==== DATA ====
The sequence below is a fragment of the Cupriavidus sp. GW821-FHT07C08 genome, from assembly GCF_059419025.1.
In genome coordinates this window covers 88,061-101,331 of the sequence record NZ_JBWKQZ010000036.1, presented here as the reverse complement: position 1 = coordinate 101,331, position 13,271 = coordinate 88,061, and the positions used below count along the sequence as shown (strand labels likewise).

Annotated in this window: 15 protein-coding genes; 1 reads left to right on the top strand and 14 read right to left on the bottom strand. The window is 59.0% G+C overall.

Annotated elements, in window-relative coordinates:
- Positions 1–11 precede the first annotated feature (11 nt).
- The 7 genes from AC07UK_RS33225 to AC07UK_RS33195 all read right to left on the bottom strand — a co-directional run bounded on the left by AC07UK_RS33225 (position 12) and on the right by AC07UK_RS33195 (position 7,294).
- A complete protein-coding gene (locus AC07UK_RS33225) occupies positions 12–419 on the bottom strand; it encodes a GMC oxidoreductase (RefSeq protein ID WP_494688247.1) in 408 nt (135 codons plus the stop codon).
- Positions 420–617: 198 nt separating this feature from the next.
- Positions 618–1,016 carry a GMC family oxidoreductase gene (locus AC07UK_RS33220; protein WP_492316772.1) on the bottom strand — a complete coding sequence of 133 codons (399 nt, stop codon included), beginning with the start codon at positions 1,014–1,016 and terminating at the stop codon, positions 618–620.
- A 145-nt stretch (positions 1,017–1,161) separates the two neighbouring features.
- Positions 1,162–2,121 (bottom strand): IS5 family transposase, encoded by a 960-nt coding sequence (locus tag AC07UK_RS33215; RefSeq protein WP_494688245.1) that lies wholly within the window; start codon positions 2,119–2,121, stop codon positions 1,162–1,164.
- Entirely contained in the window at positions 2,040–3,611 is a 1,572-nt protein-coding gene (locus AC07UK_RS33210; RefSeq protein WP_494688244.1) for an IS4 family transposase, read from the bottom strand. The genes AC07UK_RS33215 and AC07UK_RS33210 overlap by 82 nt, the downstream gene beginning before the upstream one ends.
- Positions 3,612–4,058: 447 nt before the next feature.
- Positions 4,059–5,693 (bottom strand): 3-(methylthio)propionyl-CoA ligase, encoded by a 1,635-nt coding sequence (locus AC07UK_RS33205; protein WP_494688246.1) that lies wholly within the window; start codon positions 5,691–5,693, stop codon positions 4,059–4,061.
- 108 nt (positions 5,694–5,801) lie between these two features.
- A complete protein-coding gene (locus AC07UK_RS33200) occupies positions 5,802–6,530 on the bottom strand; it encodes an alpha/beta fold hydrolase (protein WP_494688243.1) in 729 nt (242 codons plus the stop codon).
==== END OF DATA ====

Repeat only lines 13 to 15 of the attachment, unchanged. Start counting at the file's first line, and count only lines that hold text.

- Positions 3,612–4,058: 447 nt before the next feature.
- Positions 4,059–5,693 (bottom strand): 3-(methylthio)propionyl-CoA ligase, encoded by a 1,635-nt coding sequence (locus AC07UK_RS33205; protein WP_494688246.1) that lies wholly within the window; start codon positions 5,691–5,693, stop codon positions 4,059–4,061.
- 108 nt (positions 5,694–5,801) lie between these two features.